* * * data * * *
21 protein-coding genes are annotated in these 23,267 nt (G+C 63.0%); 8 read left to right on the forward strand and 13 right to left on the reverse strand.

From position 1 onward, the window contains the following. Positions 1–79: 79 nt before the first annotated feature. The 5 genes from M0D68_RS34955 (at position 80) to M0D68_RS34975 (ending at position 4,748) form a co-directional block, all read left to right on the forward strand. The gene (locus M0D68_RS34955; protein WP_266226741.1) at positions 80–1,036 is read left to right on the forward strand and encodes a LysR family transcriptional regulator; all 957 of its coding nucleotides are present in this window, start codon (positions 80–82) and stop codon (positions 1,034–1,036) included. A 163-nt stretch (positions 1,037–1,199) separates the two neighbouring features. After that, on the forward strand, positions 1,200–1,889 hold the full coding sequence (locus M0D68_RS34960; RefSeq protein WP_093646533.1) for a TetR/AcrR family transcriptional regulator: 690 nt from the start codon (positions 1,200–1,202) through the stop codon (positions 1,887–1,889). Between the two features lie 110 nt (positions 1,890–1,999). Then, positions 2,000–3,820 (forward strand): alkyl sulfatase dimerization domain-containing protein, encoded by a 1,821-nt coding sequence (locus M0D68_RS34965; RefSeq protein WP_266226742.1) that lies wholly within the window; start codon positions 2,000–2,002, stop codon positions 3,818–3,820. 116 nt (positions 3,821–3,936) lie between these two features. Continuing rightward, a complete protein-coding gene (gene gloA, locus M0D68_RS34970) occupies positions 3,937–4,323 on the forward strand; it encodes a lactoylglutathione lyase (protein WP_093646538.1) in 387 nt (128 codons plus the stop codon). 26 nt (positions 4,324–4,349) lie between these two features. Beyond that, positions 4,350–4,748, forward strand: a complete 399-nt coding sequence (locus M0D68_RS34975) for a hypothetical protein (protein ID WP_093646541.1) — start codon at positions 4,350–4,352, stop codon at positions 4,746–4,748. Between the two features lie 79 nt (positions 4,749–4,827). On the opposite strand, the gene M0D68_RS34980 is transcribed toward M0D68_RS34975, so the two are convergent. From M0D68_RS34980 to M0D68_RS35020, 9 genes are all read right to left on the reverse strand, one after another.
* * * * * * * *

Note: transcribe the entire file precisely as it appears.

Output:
21 protein-coding genes are annotated in these 23,267 nt (G+C 63.0%); 8 read left to right on the forward strand and 13 right to left on the reverse strand.

From position 1 onward, the window contains the following. Positions 1–79: 79 nt before the first annotated feature. The 5 genes from M0D68_RS34955 (at position 80) to M0D68_RS34975 (ending at position 4,748) form a co-directional block, all read left to right on the forward strand. The gene (locus M0D68_RS34955; protein WP_266226741.1) at positions 80–1,036 is read left to right on the forward strand and encodes a LysR family transcriptional regulator; all 957 of its coding nucleotides are present in this window, start codon (positions 80–82) and stop codon (positions 1,034–1,036) included. A 163-nt stretch (positions 1,037–1,199) separates the two neighbouring features. After that, on the forward strand, positions 1,200–1,889 hold the full coding sequence (locus M0D68_RS34960; RefSeq protein WP_093646533.1) for a TetR/AcrR family transcriptional regulator: 690 nt from the start codon (positions 1,200–1,202) through the stop codon (positions 1,887–1,889). Between the two features lie 110 nt (positions 1,890–1,999). Then, positions 2,000–3,820 (forward strand): alkyl sulfatase dimerization domain-containing protein, encoded by a 1,821-nt coding sequence (locus M0D68_RS34965; RefSeq protein WP_266226742.1) that lies wholly within the window; start codon positions 2,000–2,002, stop codon positions 3,818–3,820. 116 nt (positions 3,821–3,936) lie between these two features. Continuing rightward, a complete protein-coding gene (gene gloA, locus M0D68_RS34970) occupies positions 3,937–4,323 on the forward strand; it encodes a lactoylglutathione lyase (protein WP_093646538.1) in 387 nt (128 codons plus the stop codon). 26 nt (positions 4,324–4,349) lie between these two features. Beyond that, positions 4,350–4,748, forward strand: a complete 399-nt coding sequence (locus M0D68_RS34975) for a hypothetical protein (protein ID WP_093646541.1) — start codon at positions 4,350–4,352, stop codon at positions 4,746–4,748. Between the two features lie 79 nt (positions 4,749–4,827). On the opposite strand, the gene M0D68_RS34980 is transcribed toward M0D68_RS34975, so the two are convergent. From M0D68_RS34980 to M0D68_RS35020, 9 genes are all read right to left on the reverse strand, one after another.